The ACC Top 10 30-Somethings awards recognize in-house counsel between the ages of 30 and 39 for their innovation, global perspectives, proactive practice, advocacy efforts, and pro bono and community service work.
As a teenager, Meng Choo Cheah fawned over Oscar de la Renta’s gowns and other dazzling runway couture. She dreamed of pursuing a career in fashion, and someday opening a wedding dress boutique in her hometown of Kuala Lumpur. Her parents, however, wanted her to be a doctor. When she said no, they gave her two other options: law or business. She chose both — and added glamour later.
Apart from her love of fashion, working at Sephora was an easy sell. Meng Choo strongly believes in the products and the company’s mission, which champions bold choices and fearlessness.
As the head of legal, SEA, ANZ & KR, Meng Choo has pioneered and built, from the ground up, the legal department in Southeast Asia, which is part of a team of 60 lawyers globally (a lean team in comparison to Sephora’s global staff of 39,000).
Meng Choo realized early in her career at Sephora that digitizing the legal department would help employees find resources themselves, ultimately saving time and money. She fearlessly led her team to implement a Contract Lifestyle Management (CLM) and Automation Platform during the COVID-19 pandemic. The platform will be one of Meng Choo’s many legacies at Sephora.
To further streamline communication between the global staff, she developed the Clause Bank Resource, a corporate database that provides a “single source of truth” available to the legal department and the entire company. This silo-breaking database compiles Sephora’s essential corporate documents and commercial contracts. As a result, interdepartmental communication is more transparent and consistent while reducing emails. The real-time updates pinpoint the high-risk areas for in-house counsel to address — a critical feature in the chaotic year of 2020.
These digital tools were pivotal for ensuring business continuity as the legal team focused on dealing with novel legal issues during the upheaval created by Sephora’s nearly overnight transformation from in-store to online sales when COVID-19 halted the retail world. Pre-pandemic, the majority of Sephora’s revenue came from brick-and-mortar stores.
As Sephora shifted its focus towards its online business due to the closure of most of its stores, Meng Choo and her team had to continuously develop different legal strategies and keep abreast of legal and regulatory developments based on the lockdown measures for each APAC region.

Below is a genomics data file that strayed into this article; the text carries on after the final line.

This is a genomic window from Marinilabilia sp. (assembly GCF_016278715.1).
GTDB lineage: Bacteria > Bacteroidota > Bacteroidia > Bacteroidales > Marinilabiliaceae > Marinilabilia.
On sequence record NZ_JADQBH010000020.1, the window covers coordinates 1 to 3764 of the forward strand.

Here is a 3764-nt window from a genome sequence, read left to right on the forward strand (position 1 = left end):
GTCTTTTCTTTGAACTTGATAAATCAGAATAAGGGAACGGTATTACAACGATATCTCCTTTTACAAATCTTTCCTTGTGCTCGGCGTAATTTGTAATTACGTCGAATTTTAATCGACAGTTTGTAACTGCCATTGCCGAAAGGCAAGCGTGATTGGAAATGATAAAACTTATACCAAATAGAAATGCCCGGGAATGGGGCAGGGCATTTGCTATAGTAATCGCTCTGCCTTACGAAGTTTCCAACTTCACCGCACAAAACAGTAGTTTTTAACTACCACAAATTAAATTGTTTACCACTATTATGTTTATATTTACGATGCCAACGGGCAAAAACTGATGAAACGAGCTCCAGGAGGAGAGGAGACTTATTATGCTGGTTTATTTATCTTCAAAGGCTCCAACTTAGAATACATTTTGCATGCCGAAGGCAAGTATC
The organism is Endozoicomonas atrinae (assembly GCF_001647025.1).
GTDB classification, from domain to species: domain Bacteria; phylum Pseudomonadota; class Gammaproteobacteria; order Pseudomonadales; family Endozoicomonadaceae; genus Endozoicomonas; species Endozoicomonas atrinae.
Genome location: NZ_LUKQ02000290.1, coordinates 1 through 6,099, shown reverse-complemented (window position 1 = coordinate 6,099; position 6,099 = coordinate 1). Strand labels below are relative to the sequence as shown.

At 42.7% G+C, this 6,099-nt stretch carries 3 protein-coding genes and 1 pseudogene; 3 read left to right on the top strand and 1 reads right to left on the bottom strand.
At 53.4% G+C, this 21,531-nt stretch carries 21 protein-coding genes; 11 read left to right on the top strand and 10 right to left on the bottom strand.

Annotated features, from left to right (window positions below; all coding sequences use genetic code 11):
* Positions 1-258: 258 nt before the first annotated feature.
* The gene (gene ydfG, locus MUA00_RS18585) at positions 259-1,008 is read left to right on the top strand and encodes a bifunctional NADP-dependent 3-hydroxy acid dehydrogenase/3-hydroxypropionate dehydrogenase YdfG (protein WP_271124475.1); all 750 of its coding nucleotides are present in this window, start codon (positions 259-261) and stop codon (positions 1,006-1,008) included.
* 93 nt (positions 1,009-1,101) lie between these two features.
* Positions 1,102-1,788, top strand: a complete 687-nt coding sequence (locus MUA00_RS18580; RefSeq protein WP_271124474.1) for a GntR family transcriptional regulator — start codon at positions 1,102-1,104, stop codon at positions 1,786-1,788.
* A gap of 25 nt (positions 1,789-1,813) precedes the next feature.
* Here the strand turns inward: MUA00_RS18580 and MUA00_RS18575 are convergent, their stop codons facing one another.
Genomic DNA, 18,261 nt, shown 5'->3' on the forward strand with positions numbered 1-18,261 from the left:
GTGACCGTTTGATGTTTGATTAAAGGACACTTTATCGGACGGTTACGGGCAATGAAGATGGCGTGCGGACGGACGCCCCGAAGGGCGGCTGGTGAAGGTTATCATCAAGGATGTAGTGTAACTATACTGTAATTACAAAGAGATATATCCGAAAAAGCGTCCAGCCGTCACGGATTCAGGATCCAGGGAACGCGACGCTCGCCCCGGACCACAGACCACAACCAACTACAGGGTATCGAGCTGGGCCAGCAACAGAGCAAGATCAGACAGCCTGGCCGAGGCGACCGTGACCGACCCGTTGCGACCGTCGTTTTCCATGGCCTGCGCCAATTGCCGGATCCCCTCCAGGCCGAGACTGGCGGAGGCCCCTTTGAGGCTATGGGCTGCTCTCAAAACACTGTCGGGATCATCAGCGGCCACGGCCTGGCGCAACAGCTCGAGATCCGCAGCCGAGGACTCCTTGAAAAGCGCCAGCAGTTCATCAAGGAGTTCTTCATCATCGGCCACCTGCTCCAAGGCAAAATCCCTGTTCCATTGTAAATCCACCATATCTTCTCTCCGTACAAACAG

Even when she wasn’t the expert, Meng Choo led her department with aplomb during the ever-changing lockdown measures. Together, she and her team collaborated with business teams and external vendors to minimize business disruptions and ensure their customers’ orders reached their doorsteps, whether it was concealer for Zoom meetings or facial serums to soothe pandemic stress.
Amongst other upheavals caused by COVID-19, moving sales online resulted in numerous other challenges. As Sephora’s data protection officer, Meng Choo oversaw all privacy-related inquiries from consumers and regulators across Southeast Asia. Having already spearheaded the company’s data privacy compliance program, Meng Choo continued to gear up for and prepare Sephora for the onslaught of data privacy concerns.
Her success begot a recent appointment as Southeast Asia’s regional compliance officer. Her focus has been on supporting global ethics and compliance initiatives, including establishing a framework for anti-bribery, whistleblowing, and conflict of interest. The program educates employees on various ethical issues so that they can recognize and report concerns.
Despite her busy professional life, Meng Choo has also made time to support the broader community. Meng Choo believes that legal departments can be collaborative environments with mentors who empower their colleagues. To foster this supportive network, Meng Choo led the development of Sephora’s legal internship program, which attracts local and international law students. Learning, she tells her interns, is the most valuable asset to your career. “Ask a lot of questions,” she advises.
Meng Choo has also lent her hand with volunteer work, which has been essential to building her confidence. When she started law, she began to doubt her decision to become a lawyer. Then an opportunity to be an advisor to the Asian Paralympic Committee appeared, and she took a leap of faith.
More than the professional experience, volunteering with these athletes who had an “appetite for life” made her realize what she wanted in life and helped her define her legal career. And with all her success, what a beautiful career she has to celebrate.